(http://gupea.ub.gu.se/dspace/bitstream/2077/3150/1/5-2-Ranta.pdf - 9/12/2009)

Daniel Chadler: “The Sapir-Whorf Hypothesis?

(http://www.aber.ac.uk/media/Documents/short/whorf.html - 17/1/2010)

8.0 APPENDICES

8.1 - Appendix 1

Table of the number of students in refer to the percentage usage of progressive form in 20 questions

Percentage usage of progressive form

Number of students / Frequency

0 ≤ x < 20

3

20 ≤ x < 40

7

40 ≤ x < 60

6

60 ≤ x < 80

17

80 ≤ x < 100

7

8.2 - Appendix 2

Table of the effect of gender on the number of students in refer to the percentage usage of progressive form in 20 questions.

Percentage usage of progressive form

Male students

Female students

0 ≤ x < 20

1

2

20 ≤ x < 40

3

4

40 ≤ x < 60

5

1

60 ≤ x < 80

8

9

80 ≤ x < 100

3

4

8.3 - Appendix 3

Table of the effect of educational background on the number of students in refer to the percentage usage of progressive form in 20 questions.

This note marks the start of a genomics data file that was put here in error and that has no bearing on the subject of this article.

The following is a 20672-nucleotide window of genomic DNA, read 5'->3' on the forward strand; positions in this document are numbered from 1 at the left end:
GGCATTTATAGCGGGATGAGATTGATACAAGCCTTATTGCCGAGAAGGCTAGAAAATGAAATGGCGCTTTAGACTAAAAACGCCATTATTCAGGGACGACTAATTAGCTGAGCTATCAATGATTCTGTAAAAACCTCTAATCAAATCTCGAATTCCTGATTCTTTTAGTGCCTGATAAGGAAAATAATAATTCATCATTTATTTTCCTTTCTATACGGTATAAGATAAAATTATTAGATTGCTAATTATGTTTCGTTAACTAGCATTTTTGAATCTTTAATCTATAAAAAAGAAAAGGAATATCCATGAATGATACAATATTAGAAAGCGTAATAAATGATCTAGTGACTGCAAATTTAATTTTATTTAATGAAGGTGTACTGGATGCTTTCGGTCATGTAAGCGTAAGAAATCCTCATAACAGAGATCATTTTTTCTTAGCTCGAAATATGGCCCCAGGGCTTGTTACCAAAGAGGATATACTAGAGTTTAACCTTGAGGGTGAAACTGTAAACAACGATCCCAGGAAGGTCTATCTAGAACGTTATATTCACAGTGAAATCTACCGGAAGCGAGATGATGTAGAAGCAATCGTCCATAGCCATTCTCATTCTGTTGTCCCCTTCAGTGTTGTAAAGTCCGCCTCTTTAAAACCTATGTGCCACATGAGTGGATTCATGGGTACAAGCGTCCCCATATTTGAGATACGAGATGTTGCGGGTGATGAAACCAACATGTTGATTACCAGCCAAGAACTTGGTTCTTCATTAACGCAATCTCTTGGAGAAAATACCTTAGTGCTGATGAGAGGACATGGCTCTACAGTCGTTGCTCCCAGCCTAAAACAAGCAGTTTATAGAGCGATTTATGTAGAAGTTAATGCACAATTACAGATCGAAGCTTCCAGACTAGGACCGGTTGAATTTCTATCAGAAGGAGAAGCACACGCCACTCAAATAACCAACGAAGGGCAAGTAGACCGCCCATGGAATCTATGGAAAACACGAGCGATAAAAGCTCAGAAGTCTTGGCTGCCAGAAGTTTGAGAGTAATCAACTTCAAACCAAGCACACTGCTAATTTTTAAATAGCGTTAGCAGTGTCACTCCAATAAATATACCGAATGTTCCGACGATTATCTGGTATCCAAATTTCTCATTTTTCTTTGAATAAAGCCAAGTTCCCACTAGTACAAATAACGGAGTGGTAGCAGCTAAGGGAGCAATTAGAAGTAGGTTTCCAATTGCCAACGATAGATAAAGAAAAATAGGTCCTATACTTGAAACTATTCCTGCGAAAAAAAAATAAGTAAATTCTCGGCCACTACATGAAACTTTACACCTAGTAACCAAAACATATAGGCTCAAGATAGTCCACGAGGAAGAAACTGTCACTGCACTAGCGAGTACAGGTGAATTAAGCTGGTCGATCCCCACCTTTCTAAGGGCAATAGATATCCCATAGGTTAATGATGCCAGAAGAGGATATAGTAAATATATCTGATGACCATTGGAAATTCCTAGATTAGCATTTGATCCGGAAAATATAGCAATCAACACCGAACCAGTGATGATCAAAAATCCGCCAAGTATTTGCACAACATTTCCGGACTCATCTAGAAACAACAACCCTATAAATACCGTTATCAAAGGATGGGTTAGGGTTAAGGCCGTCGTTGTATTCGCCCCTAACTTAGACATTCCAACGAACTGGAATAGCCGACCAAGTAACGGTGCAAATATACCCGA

Percentage usage of progressive form

Boarding schools

Daily schools

0 ≤ x < 20

4

3

20 ≤ x < 40

7

0

40 ≤ x < 60

4

4

60 ≤ x < 80

10

3

80 ≤ x < 100

3

2

8.4 - Appendix 4

Table of the effect of English proficiency level on the number of students in refer to the percentage usage of progressive form in 20 questions.

Percentage usage of progressive form

Level of English user

Number of students / frequency

0 ≤ x < 20

Very Good

2

Good

1

Competent

0

20 ≤ x < 40

Very Good

4

Good

1

Competent

2

40 ≤ x < 60

Very Good

4

Good

2

Competent

0

60 ≤ x < 80

Very Good

2

Good

7

Competent

8

80 ≤ x < 100

Very Good

0

Good

5

Competent

2

8.5 - Appendix 5

Result for interview questions

Respondents

Question 1

Question 2

Question 3

Question 4

Question 5

Question 6

Total

1

Ö

Ö

Ö

Ö

Ö

5

2

Ö

1

3

Ö

Ö

2

4

Ö

1

5

Ö

1

6

Ö

Ö

Ö

3

7

Ö

Ö

2

8

Ö

Ö

2

9

Ö

Ö

2

10

Ö

1

11